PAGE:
I’ve realized over the last year that I’ve gained quite a few screenwriting friends.
Whether just becoming interested or been writing scripts for a few years, I have quite a few friends who at least know what Final Draft is and intend to use it soon. Because of this, because I’d love to have a solid reason for more content on my blog, and because it’s always good to hear about people’s writing journeys, I’m starting a ConQnA series! (I’m a little on how Con worked its way in there…)
Basically, I will interview my friends (and whoever else wants to jump in — email me below) and post their responses here.
I think it will be good to explore what inspired others to become TV writers — and screenwriters and playwrights, because I don’t discriminate against medium (except reality. I middle-key discriminate against reality TV folk). Also, in this #OscarsSoWhite era, it is important to me to highlight my friends of color who want to write for TV and Film (and Theater). Our voices need to be heard as much as possible. The early stages of writing a project is often a great place to begin your diversity and inclusion — by the time it gets to the screen/stage, it feels more authentic.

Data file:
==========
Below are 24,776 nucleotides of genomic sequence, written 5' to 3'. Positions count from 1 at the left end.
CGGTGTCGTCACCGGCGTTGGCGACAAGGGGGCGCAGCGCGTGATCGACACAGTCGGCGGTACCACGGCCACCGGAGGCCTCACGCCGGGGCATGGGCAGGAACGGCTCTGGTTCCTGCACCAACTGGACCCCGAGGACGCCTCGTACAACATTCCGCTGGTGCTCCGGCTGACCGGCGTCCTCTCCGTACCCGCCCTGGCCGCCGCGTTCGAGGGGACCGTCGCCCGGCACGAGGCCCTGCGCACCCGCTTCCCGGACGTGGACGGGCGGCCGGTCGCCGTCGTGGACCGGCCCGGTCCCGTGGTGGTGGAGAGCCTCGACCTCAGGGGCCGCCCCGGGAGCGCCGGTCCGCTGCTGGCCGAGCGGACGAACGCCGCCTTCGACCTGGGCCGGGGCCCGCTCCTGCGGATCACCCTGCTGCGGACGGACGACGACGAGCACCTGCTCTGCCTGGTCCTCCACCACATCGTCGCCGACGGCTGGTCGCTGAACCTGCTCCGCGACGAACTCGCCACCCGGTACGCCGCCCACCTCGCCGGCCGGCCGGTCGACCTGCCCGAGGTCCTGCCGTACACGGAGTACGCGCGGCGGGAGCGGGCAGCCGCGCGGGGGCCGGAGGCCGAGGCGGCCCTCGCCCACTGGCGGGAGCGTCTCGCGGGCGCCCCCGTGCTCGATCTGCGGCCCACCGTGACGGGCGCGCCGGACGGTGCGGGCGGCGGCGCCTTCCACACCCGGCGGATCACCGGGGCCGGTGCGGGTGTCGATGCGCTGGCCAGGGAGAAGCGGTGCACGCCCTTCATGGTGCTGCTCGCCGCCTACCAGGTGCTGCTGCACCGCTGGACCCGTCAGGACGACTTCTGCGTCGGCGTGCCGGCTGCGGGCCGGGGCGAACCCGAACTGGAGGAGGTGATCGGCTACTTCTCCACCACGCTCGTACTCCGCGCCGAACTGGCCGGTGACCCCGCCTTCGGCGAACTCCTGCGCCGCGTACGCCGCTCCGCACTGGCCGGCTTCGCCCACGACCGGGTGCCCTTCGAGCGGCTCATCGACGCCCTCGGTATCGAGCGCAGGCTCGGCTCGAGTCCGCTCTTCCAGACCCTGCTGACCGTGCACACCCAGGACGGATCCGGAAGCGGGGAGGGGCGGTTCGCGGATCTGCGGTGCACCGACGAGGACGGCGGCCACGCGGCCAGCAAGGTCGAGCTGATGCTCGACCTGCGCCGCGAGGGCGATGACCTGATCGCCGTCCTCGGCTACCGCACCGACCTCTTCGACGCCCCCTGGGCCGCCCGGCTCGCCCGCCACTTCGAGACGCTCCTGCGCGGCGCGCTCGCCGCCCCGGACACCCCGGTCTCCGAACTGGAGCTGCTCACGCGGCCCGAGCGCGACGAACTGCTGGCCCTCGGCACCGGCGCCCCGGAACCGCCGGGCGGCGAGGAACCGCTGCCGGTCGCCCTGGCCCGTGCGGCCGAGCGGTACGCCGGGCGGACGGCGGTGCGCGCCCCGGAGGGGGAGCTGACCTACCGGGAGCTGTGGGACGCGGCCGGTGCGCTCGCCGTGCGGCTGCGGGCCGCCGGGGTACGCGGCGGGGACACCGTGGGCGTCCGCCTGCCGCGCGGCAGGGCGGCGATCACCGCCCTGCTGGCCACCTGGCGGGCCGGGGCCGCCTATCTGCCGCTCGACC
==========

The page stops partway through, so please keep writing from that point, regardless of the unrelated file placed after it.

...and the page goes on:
Next week, I will be uploading these interviews. I’m excited! I’ve already gotten a couple and it makes me so happy that these friends of mine want to support this project of mine. I’m also proud of myself that I finally took the initiative to ask them to do it — something that’s not always easy for me as an introvert and a procrastinator. I’ve made great strides in starting projects in 2016 — which I hope continues (and becomes a lucrative adventure).
If you’d like to be apart of this series, please email me at [email protected]. Include ConQnA in your subject so I know what it’s in regards to.
First ConQnA Post next Tuesday! Then weekly after that for as long as I have interviews to post.
Banner stock photo from RekitaNicole.com. Shout out Black-owned stock photo sites!
a ZEN PENCILs comics drawn from Shonda Rhimes' Darthmouth commencement address tells us to DO in classic Shonda speak.
“Sometimes I get jealous of white male showrunners when 90 percent of their questions are about characters, story structure, creative inspiration, or, hell, even the business of getting a show on the air. “